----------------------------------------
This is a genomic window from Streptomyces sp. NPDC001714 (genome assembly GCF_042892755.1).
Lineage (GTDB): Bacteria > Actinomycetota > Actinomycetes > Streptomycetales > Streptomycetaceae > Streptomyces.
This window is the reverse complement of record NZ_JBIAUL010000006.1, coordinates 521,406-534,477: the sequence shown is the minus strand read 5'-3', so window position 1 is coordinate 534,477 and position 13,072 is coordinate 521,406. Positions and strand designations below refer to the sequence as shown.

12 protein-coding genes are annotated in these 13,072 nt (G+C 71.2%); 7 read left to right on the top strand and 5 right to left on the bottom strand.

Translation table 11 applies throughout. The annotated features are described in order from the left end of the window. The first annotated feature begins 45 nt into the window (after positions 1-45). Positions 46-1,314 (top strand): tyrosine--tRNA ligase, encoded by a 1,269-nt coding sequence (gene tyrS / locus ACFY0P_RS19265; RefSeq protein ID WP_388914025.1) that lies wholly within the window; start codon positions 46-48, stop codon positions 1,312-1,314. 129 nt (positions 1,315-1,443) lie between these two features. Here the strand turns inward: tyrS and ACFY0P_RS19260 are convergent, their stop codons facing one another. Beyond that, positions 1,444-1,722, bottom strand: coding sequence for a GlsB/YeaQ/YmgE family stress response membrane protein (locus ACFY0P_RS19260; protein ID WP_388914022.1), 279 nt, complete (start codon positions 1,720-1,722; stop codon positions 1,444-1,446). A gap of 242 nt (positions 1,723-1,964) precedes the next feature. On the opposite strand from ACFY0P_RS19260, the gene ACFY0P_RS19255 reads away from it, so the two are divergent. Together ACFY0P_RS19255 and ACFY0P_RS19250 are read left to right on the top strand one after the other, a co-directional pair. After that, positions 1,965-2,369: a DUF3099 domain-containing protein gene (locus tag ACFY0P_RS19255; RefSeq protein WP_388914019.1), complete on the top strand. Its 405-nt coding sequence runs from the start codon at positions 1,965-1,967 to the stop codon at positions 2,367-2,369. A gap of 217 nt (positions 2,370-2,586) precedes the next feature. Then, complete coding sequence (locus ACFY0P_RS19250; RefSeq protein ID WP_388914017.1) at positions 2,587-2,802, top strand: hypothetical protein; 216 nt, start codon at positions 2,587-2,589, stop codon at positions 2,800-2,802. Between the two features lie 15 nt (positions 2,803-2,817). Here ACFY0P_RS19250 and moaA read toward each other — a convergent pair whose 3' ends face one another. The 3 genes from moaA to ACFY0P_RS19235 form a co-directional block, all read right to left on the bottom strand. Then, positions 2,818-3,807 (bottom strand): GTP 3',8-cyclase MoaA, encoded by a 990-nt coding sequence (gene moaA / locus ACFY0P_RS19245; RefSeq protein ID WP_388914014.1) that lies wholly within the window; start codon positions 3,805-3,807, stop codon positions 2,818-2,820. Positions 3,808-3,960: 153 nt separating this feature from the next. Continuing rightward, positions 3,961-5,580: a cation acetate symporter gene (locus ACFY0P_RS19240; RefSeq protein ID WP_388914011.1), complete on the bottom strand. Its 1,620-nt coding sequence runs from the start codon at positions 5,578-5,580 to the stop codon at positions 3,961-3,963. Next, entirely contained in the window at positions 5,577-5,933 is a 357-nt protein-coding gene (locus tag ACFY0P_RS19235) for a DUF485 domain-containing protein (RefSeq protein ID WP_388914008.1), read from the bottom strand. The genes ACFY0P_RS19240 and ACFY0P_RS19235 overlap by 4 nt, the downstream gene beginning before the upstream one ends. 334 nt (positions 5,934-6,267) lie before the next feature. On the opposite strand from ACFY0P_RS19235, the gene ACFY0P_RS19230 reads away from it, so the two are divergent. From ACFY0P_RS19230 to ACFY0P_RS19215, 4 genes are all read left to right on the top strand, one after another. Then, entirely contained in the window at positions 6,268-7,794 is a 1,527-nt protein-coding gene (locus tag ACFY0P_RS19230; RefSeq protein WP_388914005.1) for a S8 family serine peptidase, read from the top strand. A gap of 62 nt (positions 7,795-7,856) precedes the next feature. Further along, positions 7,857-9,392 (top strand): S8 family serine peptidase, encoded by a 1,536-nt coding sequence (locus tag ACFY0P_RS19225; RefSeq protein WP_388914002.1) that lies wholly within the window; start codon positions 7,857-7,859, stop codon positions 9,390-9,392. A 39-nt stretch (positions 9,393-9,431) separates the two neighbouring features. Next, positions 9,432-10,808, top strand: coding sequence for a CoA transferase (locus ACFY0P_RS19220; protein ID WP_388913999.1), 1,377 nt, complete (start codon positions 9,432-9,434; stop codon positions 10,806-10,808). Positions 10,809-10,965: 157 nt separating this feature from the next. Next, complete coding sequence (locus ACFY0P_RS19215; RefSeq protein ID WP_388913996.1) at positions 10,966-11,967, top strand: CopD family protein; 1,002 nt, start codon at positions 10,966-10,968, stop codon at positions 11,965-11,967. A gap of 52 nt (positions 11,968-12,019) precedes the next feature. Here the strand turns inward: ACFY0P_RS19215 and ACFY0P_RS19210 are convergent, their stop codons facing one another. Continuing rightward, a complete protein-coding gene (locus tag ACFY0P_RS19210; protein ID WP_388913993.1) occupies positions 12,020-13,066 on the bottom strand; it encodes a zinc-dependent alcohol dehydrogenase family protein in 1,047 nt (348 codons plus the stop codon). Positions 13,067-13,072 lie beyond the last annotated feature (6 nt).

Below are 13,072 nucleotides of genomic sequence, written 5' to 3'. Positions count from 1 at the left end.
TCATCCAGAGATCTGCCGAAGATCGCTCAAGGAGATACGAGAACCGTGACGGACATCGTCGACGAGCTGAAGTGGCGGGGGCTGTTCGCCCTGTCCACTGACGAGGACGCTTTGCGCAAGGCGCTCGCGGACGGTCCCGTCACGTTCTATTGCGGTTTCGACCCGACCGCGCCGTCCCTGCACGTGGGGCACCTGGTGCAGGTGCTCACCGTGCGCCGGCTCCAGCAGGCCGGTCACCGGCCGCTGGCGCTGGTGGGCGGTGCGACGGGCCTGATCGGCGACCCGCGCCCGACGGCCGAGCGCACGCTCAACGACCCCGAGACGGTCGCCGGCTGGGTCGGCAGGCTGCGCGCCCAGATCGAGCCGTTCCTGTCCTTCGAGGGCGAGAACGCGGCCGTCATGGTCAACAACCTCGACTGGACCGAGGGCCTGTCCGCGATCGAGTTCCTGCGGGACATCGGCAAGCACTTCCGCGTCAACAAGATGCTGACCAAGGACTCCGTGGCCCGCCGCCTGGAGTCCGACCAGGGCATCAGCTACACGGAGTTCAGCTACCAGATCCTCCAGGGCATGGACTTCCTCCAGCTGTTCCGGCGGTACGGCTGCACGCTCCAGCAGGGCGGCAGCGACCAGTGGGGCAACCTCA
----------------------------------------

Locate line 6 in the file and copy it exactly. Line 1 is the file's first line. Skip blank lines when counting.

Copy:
Below are 13,072 nucleotides of genomic sequence, written 5' to 3'. Positions count from 1 at the left end.